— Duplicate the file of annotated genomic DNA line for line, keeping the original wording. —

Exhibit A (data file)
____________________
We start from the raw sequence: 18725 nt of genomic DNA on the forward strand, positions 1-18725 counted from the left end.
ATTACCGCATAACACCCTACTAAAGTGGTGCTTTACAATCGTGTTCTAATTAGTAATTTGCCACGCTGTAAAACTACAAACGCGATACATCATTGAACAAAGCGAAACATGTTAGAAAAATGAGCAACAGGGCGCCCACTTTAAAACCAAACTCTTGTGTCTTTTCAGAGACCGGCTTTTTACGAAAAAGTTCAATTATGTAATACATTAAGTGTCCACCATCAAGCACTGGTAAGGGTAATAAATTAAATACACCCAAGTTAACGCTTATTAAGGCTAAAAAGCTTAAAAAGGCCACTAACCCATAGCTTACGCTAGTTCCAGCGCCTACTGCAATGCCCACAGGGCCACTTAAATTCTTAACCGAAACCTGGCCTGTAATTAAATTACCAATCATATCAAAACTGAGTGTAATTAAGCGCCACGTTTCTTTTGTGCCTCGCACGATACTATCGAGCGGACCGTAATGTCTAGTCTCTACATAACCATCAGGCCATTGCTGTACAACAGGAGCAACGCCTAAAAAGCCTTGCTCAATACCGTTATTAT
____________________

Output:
We start from the raw sequence: 18725 nt of genomic DNA on the forward strand, positions 1-18725 counted from the left end.
ATTACCGCATAACACCCTACTAAAGTGGTGCTTTACAATCGTGTTCTAATTAGTAATTTGCCACGCTGTAAAACTACAAACGCGATACATCATTGAACAAAGCGAAACATGTTAGAAAAATGAGCAACAGGGCGCCCACTTTAAAACCAAACTCTTGTGTCTTTTCAGAGACCGGCTTTTTACGAAAAAGTTCAATTATGTAATACATTAAGTGTCCACCATCAAGCACTGGTAAGGGTAATAAATTAAATACACCCAAGTTAACGCTTATTAAGGCTAAAAAGCTTAAAAAGGCCACTAACCCATAGCTTACGCTAGTTCCAGCGCCTACTGCAATGCCCACAGGGCCACTTAAATTCTTAACCGAAACCTGGCCTGTAATTAAATTACCAATCATATCAAAACTGAGTGTAATTAAGCGCCACGTTTCTTTTGTGCCTCGCACGATACTATCGAGCGGACCGTAATGTCTAGTCTCTACATAACCATCAGGCCATTGCTGTACAACAGGAGCAACGCCTAAAAAGCCTTGCTCAATACCGTTATTAT